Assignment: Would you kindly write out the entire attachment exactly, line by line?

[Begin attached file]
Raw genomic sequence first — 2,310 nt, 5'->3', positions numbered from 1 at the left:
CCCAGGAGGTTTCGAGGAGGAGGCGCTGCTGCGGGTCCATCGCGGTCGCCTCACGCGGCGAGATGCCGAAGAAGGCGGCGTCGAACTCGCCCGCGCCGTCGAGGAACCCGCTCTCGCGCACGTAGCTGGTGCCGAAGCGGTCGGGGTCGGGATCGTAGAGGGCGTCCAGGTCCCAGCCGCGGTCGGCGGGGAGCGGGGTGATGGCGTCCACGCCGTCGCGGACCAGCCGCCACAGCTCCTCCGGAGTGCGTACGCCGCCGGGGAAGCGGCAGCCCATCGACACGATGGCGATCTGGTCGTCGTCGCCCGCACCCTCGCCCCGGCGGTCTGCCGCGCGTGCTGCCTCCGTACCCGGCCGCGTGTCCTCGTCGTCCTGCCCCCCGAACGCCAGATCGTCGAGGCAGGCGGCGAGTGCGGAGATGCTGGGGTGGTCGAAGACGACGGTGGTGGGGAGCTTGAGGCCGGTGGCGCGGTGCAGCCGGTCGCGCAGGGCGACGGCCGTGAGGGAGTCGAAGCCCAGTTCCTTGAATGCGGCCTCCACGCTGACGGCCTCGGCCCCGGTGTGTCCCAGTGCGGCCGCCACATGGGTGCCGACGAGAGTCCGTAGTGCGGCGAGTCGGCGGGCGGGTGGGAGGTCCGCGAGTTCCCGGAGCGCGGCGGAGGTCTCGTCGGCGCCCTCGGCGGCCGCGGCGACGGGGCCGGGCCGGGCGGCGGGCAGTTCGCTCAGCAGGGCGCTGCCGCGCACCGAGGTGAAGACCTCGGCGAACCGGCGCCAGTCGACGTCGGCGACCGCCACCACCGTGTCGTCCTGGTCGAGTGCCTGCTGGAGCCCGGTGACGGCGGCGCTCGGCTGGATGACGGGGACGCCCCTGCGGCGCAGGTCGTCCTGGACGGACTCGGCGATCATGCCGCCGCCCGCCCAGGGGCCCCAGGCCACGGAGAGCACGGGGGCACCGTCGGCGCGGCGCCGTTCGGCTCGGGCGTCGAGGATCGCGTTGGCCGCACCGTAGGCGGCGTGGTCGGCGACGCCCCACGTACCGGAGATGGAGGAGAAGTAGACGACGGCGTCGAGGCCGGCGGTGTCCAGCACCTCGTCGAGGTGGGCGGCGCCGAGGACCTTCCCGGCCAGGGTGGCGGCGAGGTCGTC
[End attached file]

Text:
Raw genomic sequence first — 2,310 nt, 5'->3', positions numbered from 1 at the left:
CCCAGGAGGTTTCGAGGAGGAGGCGCTGCTGCGGGTCCATCGCGGTCGCCTCACGCGGCGAGATGCCGAAGAAGGCGGCGTCGAACTCGCCCGCGCCGTCGAGGAACCCGCTCTCGCGCACGTAGCTGGTGCCGAAGCGGTCGGGGTCGGGATCGTAGAGGGCGTCCAGGTCCCAGCCGCGGTCGGCGGGGAGCGGGGTGATGGCGTCCACGCCGTCGCGGACCAGCCGCCACAGCTCCTCCGGAGTGCGTACGCCGCCGGGGAAGCGGCAGCCCATCGACACGATGGCGATCTGGTCGTCGTCGCCCGCACCCTCGCCCCGGCGGTCTGCCGCGCGTGCTGCCTCCGTACCCGGCCGCGTGTCCTCGTCGTCCTGCCCCCCGAACGCCAGATCGTCGAGGCAGGCGGCGAGTGCGGAGATGCTGGGGTGGTCGAAGACGACGGTGGTGGGGAGCTTGAGGCCGGTGGCGCGGTGCAGCCGGTCGCGCAGGGCGACGGCCGTGAGGGAGTCGAAGCCCAGTTCCTTGAATGCGGCCTCCACGCTGACGGCCTCGGCCCCGGTGTGTCCCAGTGCGGCCGCCACATGGGTGCCGACGAGAGTCCGTAGTGCGGCGAGTCGGCGGGCGGGTGGGAGGTCCGCGAGTTCCCGGAGCGCGGCGGAGGTCTCGTCGGCGCCCTCGGCGGCCGCGGCGACGGGGCCGGGCCGGGCGGCGGGCAGTTCGCTCAGCAGGGCGCTGCCGCGCACCGAGGTGAAGACCTCGGCGAACCGGCGCCAGTCGACGTCGGCGACCGCCACCACCGTGTCGTCCTGGTCGAGTGCCTGCTGGAGCCCGGTGACGGCGGCGCTCGGCTGGATGACGGGGACGCCCCTGCGGCGCAGGTCGTCCTGGACGGACTCGGCGATCATGCCGCCGCCCGCCCAGGGGCCCCAGGCCACGGAGAGCACGGGGGCACCGTCGGCGCGGCGCCGTTCGGCTCGGGCGTCGAGGATCGCGTTGGCCGCACCGTAGGCGGCGTGGTCGGCGACGCCCCACGTACCGGAGATGGAGGAGAAGTAGACGACGGCGTCGAGGCCGGCGGTGTCCAGCACCTCGTCGAGGTGGGCGGCGCCGAGGACCTTCCCGGCCAGGGTGGCGGCGAGGTCGTC